At the races another father and son made Mater and The King as their cars. Our cars did well in the races: Noah was 1st place in the Wolf den, 2nd fastest in the pack. All of the scout and parent cars were beat by a pink car (sister of one of the boys) in the Cub/Parent races.
Thanks for all your quality products, and good advice!
Cruisin’ McQueen – Front
Cruisin’ McQueen – Rear
Doc Hudson – Front
Doc Hudson – Rear
Flo – Front
Flo – Rear
Pinewood Derby Memory
My name is Joe Bilyeu I am the proud father of twin 8-year old boys, Hunter and Dylan. Last year at the BSA derby races we were totally embarrassed. We built two nice looking cars, but they were as slow as a turtle. We got beat by every car in the district. My boys almost fired me. So this year I vowed to redeem our good name. I read everything I could find on derby car racing (thank you Maximum Velocity for the helpful hints). We worked months on our cars. The boys painted, polished, and shined; raised a wheel, aligned the car, and installed red micro lights.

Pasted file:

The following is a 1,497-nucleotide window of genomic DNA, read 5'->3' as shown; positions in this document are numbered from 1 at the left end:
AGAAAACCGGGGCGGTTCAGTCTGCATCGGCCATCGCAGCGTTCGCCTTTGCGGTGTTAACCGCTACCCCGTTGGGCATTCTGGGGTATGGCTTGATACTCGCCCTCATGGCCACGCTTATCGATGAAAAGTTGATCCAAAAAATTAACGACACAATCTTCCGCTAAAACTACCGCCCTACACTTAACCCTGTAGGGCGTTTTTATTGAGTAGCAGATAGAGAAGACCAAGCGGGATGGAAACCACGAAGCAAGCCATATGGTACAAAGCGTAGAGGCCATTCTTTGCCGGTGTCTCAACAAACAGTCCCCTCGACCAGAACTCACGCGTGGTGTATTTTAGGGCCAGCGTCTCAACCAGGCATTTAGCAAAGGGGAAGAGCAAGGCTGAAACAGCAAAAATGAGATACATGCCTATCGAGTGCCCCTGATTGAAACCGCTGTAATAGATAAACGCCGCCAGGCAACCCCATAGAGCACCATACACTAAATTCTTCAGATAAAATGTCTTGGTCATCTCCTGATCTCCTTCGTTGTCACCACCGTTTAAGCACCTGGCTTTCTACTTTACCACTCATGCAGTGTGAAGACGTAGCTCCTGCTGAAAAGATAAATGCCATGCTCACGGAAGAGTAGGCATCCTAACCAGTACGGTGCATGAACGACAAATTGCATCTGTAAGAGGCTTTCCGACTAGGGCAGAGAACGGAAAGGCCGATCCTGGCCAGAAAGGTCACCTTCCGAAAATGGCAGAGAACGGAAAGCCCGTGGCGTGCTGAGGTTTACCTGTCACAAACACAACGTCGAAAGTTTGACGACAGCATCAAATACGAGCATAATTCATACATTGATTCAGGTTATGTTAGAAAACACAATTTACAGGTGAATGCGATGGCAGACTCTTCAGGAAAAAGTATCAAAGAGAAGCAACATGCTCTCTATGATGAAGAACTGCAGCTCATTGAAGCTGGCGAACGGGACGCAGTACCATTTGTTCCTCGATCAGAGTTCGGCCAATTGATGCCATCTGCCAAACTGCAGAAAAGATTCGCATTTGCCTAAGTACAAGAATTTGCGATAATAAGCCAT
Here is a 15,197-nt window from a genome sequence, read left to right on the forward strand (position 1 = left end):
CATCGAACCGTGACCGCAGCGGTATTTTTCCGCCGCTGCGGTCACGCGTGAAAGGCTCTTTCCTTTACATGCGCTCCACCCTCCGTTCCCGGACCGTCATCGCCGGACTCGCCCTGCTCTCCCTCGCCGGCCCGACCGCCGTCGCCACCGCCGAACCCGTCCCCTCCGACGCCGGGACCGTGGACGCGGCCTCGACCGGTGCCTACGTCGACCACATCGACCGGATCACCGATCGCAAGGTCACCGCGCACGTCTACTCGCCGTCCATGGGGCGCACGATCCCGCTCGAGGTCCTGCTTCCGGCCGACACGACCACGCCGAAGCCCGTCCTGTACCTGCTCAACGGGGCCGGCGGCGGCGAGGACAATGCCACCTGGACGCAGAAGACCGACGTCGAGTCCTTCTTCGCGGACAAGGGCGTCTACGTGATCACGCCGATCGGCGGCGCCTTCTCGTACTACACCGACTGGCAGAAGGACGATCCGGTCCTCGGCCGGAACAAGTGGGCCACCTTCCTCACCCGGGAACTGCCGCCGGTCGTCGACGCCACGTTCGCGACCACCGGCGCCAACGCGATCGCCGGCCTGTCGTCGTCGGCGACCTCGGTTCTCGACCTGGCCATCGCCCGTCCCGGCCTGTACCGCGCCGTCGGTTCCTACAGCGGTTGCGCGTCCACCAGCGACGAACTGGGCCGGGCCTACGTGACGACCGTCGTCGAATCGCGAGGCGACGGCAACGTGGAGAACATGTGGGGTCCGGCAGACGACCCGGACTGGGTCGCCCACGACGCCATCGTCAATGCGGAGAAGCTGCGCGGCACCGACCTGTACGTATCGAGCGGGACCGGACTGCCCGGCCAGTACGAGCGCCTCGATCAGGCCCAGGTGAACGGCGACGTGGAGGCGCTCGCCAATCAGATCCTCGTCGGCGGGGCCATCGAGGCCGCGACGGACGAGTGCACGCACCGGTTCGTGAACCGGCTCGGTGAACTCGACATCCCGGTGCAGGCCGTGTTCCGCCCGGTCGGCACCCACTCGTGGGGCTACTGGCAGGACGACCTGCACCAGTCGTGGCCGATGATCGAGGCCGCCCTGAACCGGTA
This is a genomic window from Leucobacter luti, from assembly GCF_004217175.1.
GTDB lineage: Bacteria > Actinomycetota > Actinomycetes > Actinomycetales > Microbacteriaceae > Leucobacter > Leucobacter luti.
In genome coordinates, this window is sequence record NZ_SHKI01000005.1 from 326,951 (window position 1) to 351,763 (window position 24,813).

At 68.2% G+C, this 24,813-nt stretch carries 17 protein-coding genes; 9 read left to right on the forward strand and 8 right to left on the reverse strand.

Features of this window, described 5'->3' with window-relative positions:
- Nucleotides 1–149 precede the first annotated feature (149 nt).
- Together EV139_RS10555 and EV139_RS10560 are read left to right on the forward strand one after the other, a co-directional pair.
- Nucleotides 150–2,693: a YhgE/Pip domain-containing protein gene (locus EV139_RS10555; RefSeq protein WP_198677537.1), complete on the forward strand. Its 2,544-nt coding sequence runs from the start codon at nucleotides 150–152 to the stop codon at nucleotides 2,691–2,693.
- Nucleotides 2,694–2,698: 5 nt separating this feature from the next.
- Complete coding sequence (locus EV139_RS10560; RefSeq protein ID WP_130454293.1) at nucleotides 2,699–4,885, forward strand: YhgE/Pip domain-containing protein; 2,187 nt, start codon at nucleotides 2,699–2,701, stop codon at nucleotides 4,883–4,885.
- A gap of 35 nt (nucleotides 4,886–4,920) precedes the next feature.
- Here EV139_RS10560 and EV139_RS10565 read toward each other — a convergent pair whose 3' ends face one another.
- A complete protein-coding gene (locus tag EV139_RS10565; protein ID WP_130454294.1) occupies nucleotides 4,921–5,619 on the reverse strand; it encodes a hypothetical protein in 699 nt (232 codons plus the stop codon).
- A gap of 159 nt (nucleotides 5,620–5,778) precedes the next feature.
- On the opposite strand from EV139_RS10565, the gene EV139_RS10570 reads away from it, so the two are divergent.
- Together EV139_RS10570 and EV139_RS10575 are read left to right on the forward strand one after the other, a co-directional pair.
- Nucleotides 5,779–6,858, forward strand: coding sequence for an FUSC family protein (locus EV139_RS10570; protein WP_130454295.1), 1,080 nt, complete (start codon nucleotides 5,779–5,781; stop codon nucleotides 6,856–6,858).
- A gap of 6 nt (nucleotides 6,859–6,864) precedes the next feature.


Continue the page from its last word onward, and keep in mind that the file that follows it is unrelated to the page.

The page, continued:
It was worth it all. Out of our pack of twenty-two boys, Dylan’s car took first in his den and first in the pack. Hunter’s car took second — his only loss was to his brother. We couldn’t wait until the district race. The boys were so excited.
The night of the district race, I knew we had two fast cars. I also knew I wanted them to be separated from each other in the elimination brackets (so one wouldn’t eliminate the other early in the event). There were fifty-nine cars entered. At weigh-in they gave us number 146 and 149; I didn’t think that was very far apart.